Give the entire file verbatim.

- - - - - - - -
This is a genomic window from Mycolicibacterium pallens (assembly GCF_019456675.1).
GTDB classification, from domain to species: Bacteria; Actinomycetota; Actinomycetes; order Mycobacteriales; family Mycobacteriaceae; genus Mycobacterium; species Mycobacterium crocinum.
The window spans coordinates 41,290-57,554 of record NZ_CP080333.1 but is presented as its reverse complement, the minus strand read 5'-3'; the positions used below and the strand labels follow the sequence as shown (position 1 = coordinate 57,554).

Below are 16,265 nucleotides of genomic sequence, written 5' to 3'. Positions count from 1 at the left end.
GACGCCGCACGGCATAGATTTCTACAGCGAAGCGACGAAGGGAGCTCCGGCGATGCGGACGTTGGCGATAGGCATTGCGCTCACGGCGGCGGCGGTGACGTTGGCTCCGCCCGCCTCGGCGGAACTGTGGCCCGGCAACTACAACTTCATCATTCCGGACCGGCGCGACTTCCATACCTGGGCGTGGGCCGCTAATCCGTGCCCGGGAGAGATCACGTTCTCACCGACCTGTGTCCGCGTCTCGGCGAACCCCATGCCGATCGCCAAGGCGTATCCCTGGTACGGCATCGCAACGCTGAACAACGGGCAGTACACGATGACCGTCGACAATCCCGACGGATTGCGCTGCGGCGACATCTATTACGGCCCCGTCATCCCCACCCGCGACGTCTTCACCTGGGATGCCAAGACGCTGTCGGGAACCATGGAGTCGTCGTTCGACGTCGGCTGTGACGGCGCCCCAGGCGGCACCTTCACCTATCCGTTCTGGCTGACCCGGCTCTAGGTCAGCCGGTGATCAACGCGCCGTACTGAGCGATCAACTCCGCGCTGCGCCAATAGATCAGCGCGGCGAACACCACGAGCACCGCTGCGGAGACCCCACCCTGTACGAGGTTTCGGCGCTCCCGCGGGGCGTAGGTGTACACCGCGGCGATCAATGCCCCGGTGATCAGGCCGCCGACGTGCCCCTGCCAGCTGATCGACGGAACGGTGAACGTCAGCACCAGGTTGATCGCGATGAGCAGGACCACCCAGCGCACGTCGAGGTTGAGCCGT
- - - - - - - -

This is a genomic window from Mycolicibacterium pallens (assembly GCF_019456675.1).
GTDB classification, from domain to species: Bacteria; Actinomycetota; Actinomycetes; order Mycobacteriales; family Mycobacteriaceae; genus Mycobacterium; species Mycobacterium crocinum.
The window spans coordinates 41,290-57,554 of record NZ_CP080333.1 but is presented as its reverse complement, the minus strand read 5'-3'; the positions used below and the strand labels follow the sequence as shown (position 1 = coordinate 57,554).

Below are 16,265 nucleotides of genomic sequence, written 5' to 3'. Positions count from 1 at the left end.
GACGCCGCACGGCATAGATTTCTACAGCGAAGCGACGAAGGGAGCTCCGGCGATGCGGACGTTGGCGATAGGCATTGCGCTCACGGCGGCGGCGGTGACGTTGGCTCCGCCCGCCTCGGCGGAACTGTGGCCCGGCAACTACAACTTCATCATTCCGGACCGGCGCGACTTCCATACCTGGGCGTGGGCCGCTAATCCGTGCCCGGGAGAGATCACGTTCTCACCGACCTGTGTCCGCGTCTCGGCGAACCCCATGCCGATCGCCAAGGCGTATCCCTGGTACGGCATCGCAACGCTGAACAACGGGCAGTACACGATGACCGTCGACAATCCCGACGGATTGCGCTGCGGCGACATCTATTACGGCCCCGTCATCCCCACCCGCGACGTCTTCACCTGGGATGCCAAGACGCTGTCGGGAACCATGGAGTCGTCGTTCGACGTCGGCTGTGACGGCGCCCCAGGCGGCACCTTCACCTATCCGTTCTGGCTGACCCGGCTCTAGGTCAGCCGGTGATCAACGCGCCGTACTGAGCGATCAACTCCGCGCTGCGCCAATAGATCAGCGCGGCGAACACCACGAGCACCGCTGCGGAGACCCCACCCTGTACGAGGTTTCGGCGCTCCCGCGGGGCGTAGGTGTACACCGCGGCGATCAATGCCCCGGTGATCAGGCCGCCGACGTGCCCCTGCCAGCTGATCGACGGAACGGTGAACGTCAGCACCAGGTTGATCGCGATGAGCAGGACCACCCAGCGCACGTCGAGGTTGAGCCGT